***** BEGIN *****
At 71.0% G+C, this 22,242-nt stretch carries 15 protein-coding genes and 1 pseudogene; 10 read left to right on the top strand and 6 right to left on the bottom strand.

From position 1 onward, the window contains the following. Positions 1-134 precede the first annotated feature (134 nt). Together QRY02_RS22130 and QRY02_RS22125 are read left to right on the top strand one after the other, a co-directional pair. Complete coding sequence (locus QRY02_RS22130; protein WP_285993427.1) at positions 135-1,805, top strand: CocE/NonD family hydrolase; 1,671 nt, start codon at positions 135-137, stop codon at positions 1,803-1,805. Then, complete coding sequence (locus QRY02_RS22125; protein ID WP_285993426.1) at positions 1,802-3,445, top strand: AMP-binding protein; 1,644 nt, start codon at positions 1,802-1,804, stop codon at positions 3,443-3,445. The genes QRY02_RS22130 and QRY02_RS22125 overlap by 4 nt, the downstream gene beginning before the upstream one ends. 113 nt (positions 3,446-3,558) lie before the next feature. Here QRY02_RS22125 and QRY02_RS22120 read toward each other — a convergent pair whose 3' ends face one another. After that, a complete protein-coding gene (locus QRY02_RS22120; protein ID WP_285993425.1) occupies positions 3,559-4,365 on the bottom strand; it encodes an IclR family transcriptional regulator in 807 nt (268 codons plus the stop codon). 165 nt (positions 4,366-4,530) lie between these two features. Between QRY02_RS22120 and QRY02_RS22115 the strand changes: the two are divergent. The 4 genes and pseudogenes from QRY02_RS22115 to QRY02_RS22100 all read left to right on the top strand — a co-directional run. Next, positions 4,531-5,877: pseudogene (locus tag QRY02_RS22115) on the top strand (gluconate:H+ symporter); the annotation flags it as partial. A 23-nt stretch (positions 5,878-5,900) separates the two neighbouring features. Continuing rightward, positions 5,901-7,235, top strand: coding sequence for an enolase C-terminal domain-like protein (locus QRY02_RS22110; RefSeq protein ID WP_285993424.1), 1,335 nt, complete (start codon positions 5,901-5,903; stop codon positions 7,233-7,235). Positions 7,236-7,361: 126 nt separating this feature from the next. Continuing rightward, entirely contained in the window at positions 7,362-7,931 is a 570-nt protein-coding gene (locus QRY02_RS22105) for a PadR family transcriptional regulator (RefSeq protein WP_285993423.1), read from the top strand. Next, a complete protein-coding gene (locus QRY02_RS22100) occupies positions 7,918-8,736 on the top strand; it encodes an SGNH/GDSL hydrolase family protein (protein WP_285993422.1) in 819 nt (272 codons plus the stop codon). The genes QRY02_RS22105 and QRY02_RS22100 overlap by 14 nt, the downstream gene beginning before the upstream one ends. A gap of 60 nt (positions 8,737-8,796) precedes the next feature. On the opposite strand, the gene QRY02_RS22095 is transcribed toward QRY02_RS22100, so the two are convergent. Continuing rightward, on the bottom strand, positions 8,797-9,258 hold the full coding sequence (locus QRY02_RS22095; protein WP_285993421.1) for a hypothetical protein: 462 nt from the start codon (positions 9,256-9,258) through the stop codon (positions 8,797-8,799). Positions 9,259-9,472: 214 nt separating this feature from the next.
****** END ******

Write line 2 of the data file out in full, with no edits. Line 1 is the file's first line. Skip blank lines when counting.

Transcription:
From position 1 onward, the window contains the following. Positions 1-134 precede the first annotated feature (134 nt). Together QRY02_RS22130 and QRY02_RS22125 are read left to right on the top strand one after the other, a co-directional pair. Complete coding sequence (locus QRY02_RS22130; protein WP_285993427.1) at positions 135-1,805, top strand: CocE/NonD family hydrolase; 1,671 nt, start codon at positions 135-137, stop codon at positions 1,803-1,805. Then, complete coding sequence (locus QRY02_RS22125; protein ID WP_285993426.1) at positions 1,802-3,445, top strand: AMP-binding protein; 1,644 nt, start codon at positions 1,802-1,804, stop codon at positions 3,443-3,445. The genes QRY02_RS22130 and QRY02_RS22125 overlap by 4 nt, the downstream gene beginning before the upstream one ends. 113 nt (positions 3,446-3,558) lie before the next feature. Here QRY02_RS22125 and QRY02_RS22120 read toward each other — a convergent pair whose 3' ends face one another. After that, a complete protein-coding gene (locus QRY02_RS22120; protein ID WP_285993425.1) occupies positions 3,559-4,365 on the bottom strand; it encodes an IclR family transcriptional regulator in 807 nt (268 codons plus the stop codon). 165 nt (positions 4,366-4,530) lie between these two features. Between QRY02_RS22120 and QRY02_RS22115 the strand changes: the two are divergent. The 4 genes and pseudogenes from QRY02_RS22115 to QRY02_RS22100 all read left to right on the top strand — a co-directional run. Next, positions 4,531-5,877: pseudogene (locus tag QRY02_RS22115) on the top strand (gluconate:H+ symporter); the annotation flags it as partial. A 23-nt stretch (positions 5,878-5,900) separates the two neighbouring features. Continuing rightward, positions 5,901-7,235, top strand: coding sequence for an enolase C-terminal domain-like protein (locus QRY02_RS22110; RefSeq protein ID WP_285993424.1), 1,335 nt, complete (start codon positions 5,901-5,903; stop codon positions 7,233-7,235). Positions 7,236-7,361: 126 nt separating this feature from the next. Continuing rightward, entirely contained in the window at positions 7,362-7,931 is a 570-nt protein-coding gene (locus QRY02_RS22105) for a PadR family transcriptional regulator (RefSeq protein WP_285993423.1), read from the top strand. Next, a complete protein-coding gene (locus QRY02_RS22100) occupies positions 7,918-8,736 on the top strand; it encodes an SGNH/GDSL hydrolase family protein (protein WP_285993422.1) in 819 nt (272 codons plus the stop codon). The genes QRY02_RS22105 and QRY02_RS22100 overlap by 14 nt, the downstream gene beginning before the upstream one ends. A gap of 60 nt (positions 8,737-8,796) precedes the next feature. On the opposite strand, the gene QRY02_RS22095 is transcribed toward QRY02_RS22100, so the two are convergent. Continuing rightward, on the bottom strand, positions 8,797-9,258 hold the full coding sequence (locus QRY02_RS22095; protein WP_285993421.1) for a hypothetical protein: 462 nt from the start codon (positions 9,256-9,258) through the stop codon (positions 8,797-8,799). Positions 9,259-9,472: 214 nt separating this feature from the next.